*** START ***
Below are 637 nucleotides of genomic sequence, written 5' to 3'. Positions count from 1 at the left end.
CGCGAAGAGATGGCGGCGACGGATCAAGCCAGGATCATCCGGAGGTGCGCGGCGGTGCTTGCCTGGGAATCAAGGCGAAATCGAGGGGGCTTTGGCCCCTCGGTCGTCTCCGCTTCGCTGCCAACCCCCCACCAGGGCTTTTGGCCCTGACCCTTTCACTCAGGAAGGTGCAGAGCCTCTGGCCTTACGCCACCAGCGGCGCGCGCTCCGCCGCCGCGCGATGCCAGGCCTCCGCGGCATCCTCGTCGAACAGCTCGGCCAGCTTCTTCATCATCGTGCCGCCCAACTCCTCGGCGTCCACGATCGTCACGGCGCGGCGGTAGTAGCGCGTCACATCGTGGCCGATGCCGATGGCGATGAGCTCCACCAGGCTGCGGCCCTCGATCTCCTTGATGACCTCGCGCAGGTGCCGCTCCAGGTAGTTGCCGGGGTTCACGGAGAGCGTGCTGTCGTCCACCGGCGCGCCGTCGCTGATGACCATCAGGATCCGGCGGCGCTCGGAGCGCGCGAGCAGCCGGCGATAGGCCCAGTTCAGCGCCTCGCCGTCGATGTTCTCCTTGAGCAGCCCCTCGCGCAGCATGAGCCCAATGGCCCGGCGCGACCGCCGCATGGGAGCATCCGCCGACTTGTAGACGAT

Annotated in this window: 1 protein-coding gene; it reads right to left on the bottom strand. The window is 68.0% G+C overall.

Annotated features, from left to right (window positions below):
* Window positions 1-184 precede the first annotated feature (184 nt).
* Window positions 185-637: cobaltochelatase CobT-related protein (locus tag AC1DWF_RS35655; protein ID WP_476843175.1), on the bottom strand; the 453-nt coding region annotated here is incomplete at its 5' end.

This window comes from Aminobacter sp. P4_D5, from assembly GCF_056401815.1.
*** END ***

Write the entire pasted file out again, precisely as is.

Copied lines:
Below are 637 nucleotides of genomic sequence, written 5' to 3'. Positions count from 1 at the left end.
CGCGAAGAGATGGCGGCGACGGATCAAGCCAGGATCATCCGGAGGTGCGCGGCGGTGCTTGCCTGGGAATCAAGGCGAAATCGAGGGGGCTTTGGCCCCTCGGTCGTCTCCGCTTCGCTGCCAACCCCCCACCAGGGCTTTTGGCCCTGACCCTTTCACTCAGGAAGGTGCAGAGCCTCTGGCCTTACGCCACCAGCGGCGCGCGCTCCGCCGCCGCGCGATGCCAGGCCTCCGCGGCATCCTCGTCGAACAGCTCGGCCAGCTTCTTCATCATCGTGCCGCCCAACTCCTCGGCGTCCACGATCGTCACGGCGCGGCGGTAGTAGCGCGTCACATCGTGGCCGATGCCGATGGCGATGAGCTCCACCAGGCTGCGGCCCTCGATCTCCTTGATGACCTCGCGCAGGTGCCGCTCCAGGTAGTTGCCGGGGTTCACGGAGAGCGTGCTGTCGTCCACCGGCGCGCCGTCGCTGATGACCATCAGGATCCGGCGGCGCTCGGAGCGCGCGAGCAGCCGGCGATAGGCCCAGTTCAGCGCCTCGCCGTCGATGTTCTCCTTGAGCAGCCCCTCGCGCAGCATGAGCCCAATGGCCCGGCGCGACCGCCGCATGGGAGCATCCGCCGACTTGTAGACGAT

Annotated in this window: 1 protein-coding gene; it reads right to left on the bottom strand. The window is 68.0% G+C overall.

Annotated features, from left to right (window positions below):
* Window positions 1-184 precede the first annotated feature (184 nt).
* Window positions 185-637: cobaltochelatase CobT-related protein (locus tag AC1DWF_RS35655; protein ID WP_476843175.1), on the bottom strand; the 453-nt coding region annotated here is incomplete at its 5' end.

This window comes from Aminobacter sp. P4_D5, from assembly GCF_056401815.1.